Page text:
One of the more amusing things outside of the gameplay is the Propaganda that’s blurted out to the islands via new radio once you’ve overtaken a military complex or liberated a city. At one point in the game I completely secured a base 100%--which involves finding all the hidden cash drops, vehicle parts, gun parts and destroying all the government equipment--and immediately the radio spit out "Hello! The explosions recently heard near the blah blah mountain range were caused by volcanic eruption. Everything is fine now thanks!" It’s unsuspectingly amusing.

      Speaking of the Black Market, it can be accessed anytime when there is no heat from the police. This is where you can upgrade weapons and vehicles or fast travel to any place you've already visited. Upgrading weapons is done by collecting weapon parts that're sprinkled throughout the game and using them here. Vehicles are upgraded in a similar fashion, but with vehicle parts. Like Crackdown's orb/noise system the game offers assistance in finding these items: They will sparkle from a distance, the signal strength of a meter located in the upper left-hand corner of the GUI grows as you get closer and once within close range a icon visible through walls pops up--in short, they're not hard to find.

      Unfortunately--pushing the structure from average to mundane--the missions always begin with essentially the same exact in-game, canned cutscene: A boss drives up in vehicle, kicks an ammo crate off while spiting out your mission's details and then drives off. Sometimes they get really crazy and escort you personally via helicopter so you can just drop down into a base (don't be fooled it usually looks the same every boss, just a different palette/texture swap). Early on in the game I found all of this to be sort of amusing and figured it was leading up to some kind of a joke. "Hey" I thought, "This game is going be ironic and will make fun of itself!" but unfortunately that never happened. A few hours into the game you will just skip these boring cutscenes.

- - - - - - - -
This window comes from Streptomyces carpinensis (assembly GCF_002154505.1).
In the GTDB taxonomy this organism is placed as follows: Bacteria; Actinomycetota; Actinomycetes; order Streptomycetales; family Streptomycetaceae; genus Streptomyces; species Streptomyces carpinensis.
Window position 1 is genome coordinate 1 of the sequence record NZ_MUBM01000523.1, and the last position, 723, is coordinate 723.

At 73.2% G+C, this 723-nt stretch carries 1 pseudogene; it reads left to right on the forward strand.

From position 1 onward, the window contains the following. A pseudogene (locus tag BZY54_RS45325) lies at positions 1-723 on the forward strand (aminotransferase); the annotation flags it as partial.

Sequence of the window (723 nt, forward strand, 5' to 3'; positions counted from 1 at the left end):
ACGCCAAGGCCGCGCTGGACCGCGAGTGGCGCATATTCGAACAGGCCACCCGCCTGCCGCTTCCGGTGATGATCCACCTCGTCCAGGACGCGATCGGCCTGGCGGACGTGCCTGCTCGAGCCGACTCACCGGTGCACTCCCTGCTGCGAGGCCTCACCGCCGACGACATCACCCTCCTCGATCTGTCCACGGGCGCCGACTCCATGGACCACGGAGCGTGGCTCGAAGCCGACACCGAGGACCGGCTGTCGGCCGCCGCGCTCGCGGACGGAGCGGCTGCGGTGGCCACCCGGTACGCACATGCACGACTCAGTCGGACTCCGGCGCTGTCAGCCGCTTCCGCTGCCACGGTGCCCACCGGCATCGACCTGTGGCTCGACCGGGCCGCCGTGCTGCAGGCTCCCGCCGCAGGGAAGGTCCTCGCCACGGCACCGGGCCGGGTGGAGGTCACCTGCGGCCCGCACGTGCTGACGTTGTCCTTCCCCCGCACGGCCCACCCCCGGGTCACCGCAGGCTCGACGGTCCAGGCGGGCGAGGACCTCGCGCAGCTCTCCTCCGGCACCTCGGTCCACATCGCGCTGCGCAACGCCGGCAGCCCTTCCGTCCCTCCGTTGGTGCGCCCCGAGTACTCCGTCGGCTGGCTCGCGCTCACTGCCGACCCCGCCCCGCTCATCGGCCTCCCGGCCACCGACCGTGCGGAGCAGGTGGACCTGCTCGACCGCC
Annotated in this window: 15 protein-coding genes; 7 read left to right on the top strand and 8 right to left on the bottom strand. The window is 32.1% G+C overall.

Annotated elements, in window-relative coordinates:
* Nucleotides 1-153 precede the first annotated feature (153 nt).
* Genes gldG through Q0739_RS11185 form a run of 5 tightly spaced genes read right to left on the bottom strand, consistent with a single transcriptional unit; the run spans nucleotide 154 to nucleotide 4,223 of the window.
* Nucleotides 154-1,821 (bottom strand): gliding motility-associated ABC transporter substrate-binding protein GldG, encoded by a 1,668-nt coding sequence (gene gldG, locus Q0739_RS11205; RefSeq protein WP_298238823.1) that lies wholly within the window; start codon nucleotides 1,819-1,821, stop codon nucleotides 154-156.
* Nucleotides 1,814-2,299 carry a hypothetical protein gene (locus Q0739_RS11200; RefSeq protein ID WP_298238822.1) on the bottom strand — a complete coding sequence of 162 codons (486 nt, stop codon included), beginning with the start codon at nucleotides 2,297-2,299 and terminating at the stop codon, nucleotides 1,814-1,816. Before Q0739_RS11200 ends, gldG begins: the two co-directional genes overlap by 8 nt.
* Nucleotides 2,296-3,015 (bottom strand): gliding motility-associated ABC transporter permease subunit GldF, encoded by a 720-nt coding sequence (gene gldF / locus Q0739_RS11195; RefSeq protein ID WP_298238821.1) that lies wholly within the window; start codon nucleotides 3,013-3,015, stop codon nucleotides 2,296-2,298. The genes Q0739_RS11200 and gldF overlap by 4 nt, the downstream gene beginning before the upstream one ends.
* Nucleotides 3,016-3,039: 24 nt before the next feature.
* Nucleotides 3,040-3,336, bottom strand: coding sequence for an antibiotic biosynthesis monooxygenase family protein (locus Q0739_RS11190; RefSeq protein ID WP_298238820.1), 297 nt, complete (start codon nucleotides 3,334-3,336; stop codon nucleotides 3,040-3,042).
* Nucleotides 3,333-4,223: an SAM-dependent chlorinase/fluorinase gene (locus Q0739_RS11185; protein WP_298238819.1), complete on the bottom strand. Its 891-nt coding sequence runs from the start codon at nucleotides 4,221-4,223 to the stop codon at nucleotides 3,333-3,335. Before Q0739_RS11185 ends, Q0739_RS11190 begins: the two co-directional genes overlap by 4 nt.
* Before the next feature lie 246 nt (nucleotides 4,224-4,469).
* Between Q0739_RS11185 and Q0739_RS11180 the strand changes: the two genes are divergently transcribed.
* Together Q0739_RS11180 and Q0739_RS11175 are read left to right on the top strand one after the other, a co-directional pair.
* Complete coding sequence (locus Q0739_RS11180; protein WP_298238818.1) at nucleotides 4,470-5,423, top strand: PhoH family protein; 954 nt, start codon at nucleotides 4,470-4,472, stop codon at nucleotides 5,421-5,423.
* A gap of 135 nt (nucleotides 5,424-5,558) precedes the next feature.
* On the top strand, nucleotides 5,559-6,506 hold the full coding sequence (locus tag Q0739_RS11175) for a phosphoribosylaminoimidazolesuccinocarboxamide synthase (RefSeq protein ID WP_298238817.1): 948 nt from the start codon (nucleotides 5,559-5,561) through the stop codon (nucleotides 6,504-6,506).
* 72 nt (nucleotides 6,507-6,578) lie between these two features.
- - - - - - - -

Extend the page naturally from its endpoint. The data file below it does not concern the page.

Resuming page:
There is a decent save game system in place with the best part being the checkpoints system. It usually works often enough to avoid frustration--even mid-mission hooray! What’s annoyingly missing is the ability to save anywhere at anytime. To be clear, you can initiate a manual save at any time but it performs a save state that warping you to the nearest town when loaded. It's not really that big of a deal since it just provides you with another excuse to purchase another vehicle from the Black Market or just hi-jack something nearby.